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BEVO
University of Texas' Longhorn Mascot

by Mike Cox
Mike Cox
One of the more bizarre events in Texas collegiate history took place in Austin on a January night in 1920.

The occasion was a tribute to Bevo, the University of Texas' longhorn mascot. More than 200 "wearers of the T" and their guests attended a feed at the men's gymnasium in the steer's honor.

The UT football team had been called the Longhorns since 1904, but another 12 years went by before an orange-blooded alum (class of '11) decided the school needed a flesh-and-blood longhorn stomping around on the sidelines during football games.

Steve Pinckney, referred to in one newspaper account as "the grandfather of the Longhorn steer," collected $1 from 124 UT graduates to buy the brute. The transaction occurred in the Panhandle, where the seller loaded the longhorn onto a cattle car for shipment to Austin.

This longhorn already had an impressive history. The steer had been captured by a posse of Texans in a raid on Mexican cattle rustlers near Juarez in the fall of 1916. Presumably, the animal had been stolen from the Texas side of the river some time prior to his repatriation.
Longhorn
NOT BEVO.
Longhorns in Fort Griffin. Photo courtesy Barclay Gibson
Pinckney presented the well-traveled steer to the UT student body on Thanksgiving Day 1916. The two-legged Longhorns went on to defeat Texas A&M 21-7, avenging a 13-0 loss to the Aggies the year before.

For a time there was talk of branding the steer with a big T and the numbers 21-7, but the notion was overridden as cruel. The holidays came and went and then it was February. On the morning of Feb. 11, 1917 the owner of the stockyard where the longhorn was kept made a startling discovery: Intruders, presumably Aggies, had slipped up on the penned mascot and used a red hot running iron to sear the 13-0 score from 1915 on the steer's flank.

The steer's embarrassed student handlers, in turn, soon came up with a clever way to save face for their school, though it was a little hard on their mascot. The UT partisans converted the 13 into a B, the hyphen into an e and inserted a V in front of the zero. That spelled Bevo, the brand name of a popular near beer.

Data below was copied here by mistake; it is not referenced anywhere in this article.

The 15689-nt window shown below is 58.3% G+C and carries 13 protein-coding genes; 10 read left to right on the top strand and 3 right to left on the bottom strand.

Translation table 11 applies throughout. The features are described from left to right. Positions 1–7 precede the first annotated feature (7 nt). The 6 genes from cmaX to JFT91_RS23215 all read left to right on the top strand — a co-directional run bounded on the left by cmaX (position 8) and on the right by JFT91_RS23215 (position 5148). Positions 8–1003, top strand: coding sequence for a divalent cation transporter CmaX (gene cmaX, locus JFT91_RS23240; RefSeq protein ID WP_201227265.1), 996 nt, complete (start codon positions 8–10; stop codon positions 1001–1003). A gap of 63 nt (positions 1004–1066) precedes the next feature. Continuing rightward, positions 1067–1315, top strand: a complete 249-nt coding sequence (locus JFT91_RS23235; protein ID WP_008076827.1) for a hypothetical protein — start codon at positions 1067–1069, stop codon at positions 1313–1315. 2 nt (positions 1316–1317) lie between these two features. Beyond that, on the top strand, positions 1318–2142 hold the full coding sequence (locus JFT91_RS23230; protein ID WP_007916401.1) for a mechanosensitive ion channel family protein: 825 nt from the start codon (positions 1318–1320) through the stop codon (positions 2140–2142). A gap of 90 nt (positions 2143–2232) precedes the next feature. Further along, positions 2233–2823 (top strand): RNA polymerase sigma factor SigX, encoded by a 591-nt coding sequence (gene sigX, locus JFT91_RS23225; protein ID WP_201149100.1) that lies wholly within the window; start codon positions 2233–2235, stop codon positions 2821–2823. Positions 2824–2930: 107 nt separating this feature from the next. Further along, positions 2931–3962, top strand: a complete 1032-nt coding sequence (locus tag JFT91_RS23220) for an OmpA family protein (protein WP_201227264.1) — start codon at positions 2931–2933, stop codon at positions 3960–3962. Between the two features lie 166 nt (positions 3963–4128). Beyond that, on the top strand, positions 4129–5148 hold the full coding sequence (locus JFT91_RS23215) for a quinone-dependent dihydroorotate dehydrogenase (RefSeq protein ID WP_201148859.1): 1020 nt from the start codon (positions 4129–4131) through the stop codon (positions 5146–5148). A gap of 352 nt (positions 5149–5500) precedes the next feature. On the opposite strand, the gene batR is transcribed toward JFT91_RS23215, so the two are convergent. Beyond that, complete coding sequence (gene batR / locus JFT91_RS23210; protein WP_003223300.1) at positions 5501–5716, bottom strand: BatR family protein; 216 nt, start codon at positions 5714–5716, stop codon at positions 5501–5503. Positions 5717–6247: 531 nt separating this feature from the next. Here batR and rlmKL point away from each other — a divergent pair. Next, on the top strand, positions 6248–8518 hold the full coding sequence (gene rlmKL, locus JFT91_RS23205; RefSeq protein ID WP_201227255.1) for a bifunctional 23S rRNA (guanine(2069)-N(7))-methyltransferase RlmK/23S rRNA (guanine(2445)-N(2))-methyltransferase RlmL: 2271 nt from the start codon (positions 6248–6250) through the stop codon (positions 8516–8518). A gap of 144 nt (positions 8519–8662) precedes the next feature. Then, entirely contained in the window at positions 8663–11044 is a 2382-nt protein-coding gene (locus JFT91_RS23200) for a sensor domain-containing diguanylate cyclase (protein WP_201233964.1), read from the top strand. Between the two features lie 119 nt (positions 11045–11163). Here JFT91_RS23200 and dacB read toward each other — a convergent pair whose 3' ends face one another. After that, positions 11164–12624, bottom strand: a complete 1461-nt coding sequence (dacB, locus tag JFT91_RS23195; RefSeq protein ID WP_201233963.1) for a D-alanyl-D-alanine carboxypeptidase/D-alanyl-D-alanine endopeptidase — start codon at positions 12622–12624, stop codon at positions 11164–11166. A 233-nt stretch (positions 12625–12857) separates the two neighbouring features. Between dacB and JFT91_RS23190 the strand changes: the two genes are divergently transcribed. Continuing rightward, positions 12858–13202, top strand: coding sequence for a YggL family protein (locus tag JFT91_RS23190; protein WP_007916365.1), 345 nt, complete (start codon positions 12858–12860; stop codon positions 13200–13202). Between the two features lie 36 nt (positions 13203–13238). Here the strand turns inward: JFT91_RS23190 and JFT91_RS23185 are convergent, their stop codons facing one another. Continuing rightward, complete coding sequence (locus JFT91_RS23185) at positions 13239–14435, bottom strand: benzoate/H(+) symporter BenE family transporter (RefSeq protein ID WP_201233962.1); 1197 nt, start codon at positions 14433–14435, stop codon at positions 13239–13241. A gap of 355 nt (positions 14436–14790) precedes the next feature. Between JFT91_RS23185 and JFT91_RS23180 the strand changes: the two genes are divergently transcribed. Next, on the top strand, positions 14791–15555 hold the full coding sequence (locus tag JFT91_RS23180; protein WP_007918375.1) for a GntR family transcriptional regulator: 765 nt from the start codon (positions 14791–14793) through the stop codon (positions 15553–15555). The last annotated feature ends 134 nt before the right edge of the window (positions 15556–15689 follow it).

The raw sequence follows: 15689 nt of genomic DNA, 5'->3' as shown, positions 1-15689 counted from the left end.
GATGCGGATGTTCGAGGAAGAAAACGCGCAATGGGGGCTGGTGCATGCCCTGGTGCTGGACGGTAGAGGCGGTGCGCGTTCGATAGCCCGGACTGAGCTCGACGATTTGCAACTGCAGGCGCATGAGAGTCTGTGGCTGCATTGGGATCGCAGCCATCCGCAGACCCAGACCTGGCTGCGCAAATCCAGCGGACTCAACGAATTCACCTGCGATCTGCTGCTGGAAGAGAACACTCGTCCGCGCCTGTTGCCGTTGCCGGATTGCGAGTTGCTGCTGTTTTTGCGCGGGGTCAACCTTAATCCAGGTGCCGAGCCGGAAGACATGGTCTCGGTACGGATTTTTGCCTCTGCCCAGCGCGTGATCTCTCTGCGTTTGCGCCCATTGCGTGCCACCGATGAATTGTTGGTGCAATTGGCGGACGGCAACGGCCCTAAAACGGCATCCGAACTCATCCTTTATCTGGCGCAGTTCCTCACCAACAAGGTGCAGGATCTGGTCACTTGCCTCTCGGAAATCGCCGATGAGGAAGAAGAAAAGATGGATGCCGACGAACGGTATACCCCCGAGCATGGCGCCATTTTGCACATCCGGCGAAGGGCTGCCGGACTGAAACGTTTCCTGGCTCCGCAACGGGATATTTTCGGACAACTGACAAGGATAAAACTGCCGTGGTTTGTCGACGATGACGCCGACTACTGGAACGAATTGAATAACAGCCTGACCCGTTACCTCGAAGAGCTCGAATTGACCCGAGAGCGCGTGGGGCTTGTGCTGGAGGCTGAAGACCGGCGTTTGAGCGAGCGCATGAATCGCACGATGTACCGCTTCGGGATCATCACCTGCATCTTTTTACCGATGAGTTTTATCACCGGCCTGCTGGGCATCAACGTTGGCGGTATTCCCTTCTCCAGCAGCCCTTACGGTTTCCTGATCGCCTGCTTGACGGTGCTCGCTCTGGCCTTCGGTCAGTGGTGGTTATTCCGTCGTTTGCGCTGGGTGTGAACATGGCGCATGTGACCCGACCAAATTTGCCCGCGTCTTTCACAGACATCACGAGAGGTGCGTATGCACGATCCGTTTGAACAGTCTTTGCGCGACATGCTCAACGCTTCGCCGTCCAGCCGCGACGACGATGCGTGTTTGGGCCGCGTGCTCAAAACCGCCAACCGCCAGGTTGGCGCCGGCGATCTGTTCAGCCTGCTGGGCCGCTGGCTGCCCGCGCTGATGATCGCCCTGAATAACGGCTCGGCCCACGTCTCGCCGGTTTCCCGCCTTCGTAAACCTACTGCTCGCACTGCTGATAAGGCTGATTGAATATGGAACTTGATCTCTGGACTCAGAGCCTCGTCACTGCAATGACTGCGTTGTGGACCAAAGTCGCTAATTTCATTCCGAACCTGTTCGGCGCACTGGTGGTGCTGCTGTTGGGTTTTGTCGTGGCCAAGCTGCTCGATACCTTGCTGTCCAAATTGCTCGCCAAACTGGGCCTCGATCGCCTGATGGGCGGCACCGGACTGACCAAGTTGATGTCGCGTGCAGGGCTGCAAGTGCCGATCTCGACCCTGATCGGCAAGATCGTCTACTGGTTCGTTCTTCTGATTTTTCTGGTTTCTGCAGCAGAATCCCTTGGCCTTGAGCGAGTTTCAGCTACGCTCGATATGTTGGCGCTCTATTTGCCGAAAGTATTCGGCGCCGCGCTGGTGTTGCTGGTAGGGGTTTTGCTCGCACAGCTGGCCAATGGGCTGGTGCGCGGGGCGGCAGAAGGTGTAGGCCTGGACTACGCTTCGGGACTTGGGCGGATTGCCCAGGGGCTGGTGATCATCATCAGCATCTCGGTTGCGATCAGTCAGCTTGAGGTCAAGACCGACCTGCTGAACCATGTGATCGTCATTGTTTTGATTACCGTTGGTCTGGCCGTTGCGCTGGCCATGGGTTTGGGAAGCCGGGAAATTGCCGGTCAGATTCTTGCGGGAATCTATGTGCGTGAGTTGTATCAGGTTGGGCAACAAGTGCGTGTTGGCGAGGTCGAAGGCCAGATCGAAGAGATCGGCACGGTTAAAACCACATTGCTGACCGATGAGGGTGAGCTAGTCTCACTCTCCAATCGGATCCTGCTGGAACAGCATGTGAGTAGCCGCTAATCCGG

But that was all history three years later when UT students and supporters gathered to honor their twice-branded mascot, now well known as Bevo.

Dr. Charles W. Ramsdell, master of ceremonies at the event, introduced Dr. Robert E. Vinson, president of UT. Vinson went on to give a flag-waving oration concerning "the qualities of the true American citizen."

Though the university faculty was doing its best, in Vinson's judgment civilization "thus far has failed to develop to the fullest the three essentials of true manhood and womanhood - the spirit, the mind, and the body."

As perhaps only a highly educated academician could do, the UT president came up with a way to claim that Bevo "typified all three qualities." Dropping the bull metaphor, he concluded his remarks with the assertion that "education should broaden the student in all three essentials."

Next to speak was Pinckney, who related the steer's colorful pedigree. He was followed by Tom Inglehart, Bevo's custodian for the past three years. Finally, aptly named Alfred Bull stood to tell how Bevo got his name.

After that, the celebrants were treated to rope tricks, a wild Indian act and music. Where was Bevo while all the speechifying in his honor went on? Well, to paraphrase the modern beef industry, Bevo...he's what's for dinner.

The headline in the next day's Austin newspaper pretty well summed it up: "Famous Longhorn Steer Is Eaten By Varsity Students: Bevo of Fond, But Sometimes Unpleasant, Memories, Served At Barbeque."

The newspaper story went on to say that the demise of the steer (why Bevo was available to barbecue was not explained) marked the end of a tradition, which just goes to show the importance of not believing everything you read in the newspapers.

Bevo I's descendant, Bevo XIII currently reigns as one of college football's most notable mascots. But so far as is known, the gathering that winter evening in 1920 marked the only time Bevo ended up in a barbecue pit.


Mike Cox
"Texas Tales" January 20, 2004 column


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